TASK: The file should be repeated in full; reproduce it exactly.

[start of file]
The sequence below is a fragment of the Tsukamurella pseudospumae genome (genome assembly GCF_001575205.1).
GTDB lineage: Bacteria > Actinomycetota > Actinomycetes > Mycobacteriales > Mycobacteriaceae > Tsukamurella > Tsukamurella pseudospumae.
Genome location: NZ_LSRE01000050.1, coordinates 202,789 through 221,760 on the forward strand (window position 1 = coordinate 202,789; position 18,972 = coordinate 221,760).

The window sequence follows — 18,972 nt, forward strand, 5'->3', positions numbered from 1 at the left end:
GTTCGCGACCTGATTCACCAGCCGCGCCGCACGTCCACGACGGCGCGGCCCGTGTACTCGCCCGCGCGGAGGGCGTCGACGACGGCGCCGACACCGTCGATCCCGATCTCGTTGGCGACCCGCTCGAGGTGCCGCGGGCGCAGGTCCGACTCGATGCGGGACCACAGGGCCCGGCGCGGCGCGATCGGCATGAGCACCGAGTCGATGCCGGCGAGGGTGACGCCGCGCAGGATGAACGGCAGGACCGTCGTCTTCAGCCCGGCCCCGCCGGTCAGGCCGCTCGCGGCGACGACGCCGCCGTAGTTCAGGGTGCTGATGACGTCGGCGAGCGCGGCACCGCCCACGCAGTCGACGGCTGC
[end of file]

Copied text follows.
The sequence below is a fragment of the Tsukamurella pseudospumae genome (genome assembly GCF_001575205.1).
GTDB lineage: Bacteria > Actinomycetota > Actinomycetes > Mycobacteriales > Mycobacteriaceae > Tsukamurella > Tsukamurella pseudospumae.
Genome location: NZ_LSRE01000050.1, coordinates 202,789 through 221,760 on the forward strand (window position 1 = coordinate 202,789; position 18,972 = coordinate 221,760).

The window sequence follows — 18,972 nt, forward strand, 5'->3', positions numbered from 1 at the left end:
GTTCGCGACCTGATTCACCAGCCGCGCCGCACGTCCACGACGGCGCGGCCCGTGTACTCGCCCGCGCGGAGGGCGTCGACGACGGCGCCGACACCGTCGATCCCGATCTCGTTGGCGACCCGCTCGAGGTGCCGCGGGCGCAGGTCCGACTCGATGCGGGACCACAGGGCCCGGCGCGGCGCGATCGGCATGAGCACCGAGTCGATGCCGGCGAGGGTGACGCCGCGCAGGATGAACGGCAGGACCGTCGTCTTCAGCCCGGCCCCGCCGGTCAGGCCGCTCGCGGCGACGACGCCGCCGTAGTTCAGGGTGCTGATGACGTCGGCGAGCGCGGCACCGCCCACGCAGTCGACGGCTGC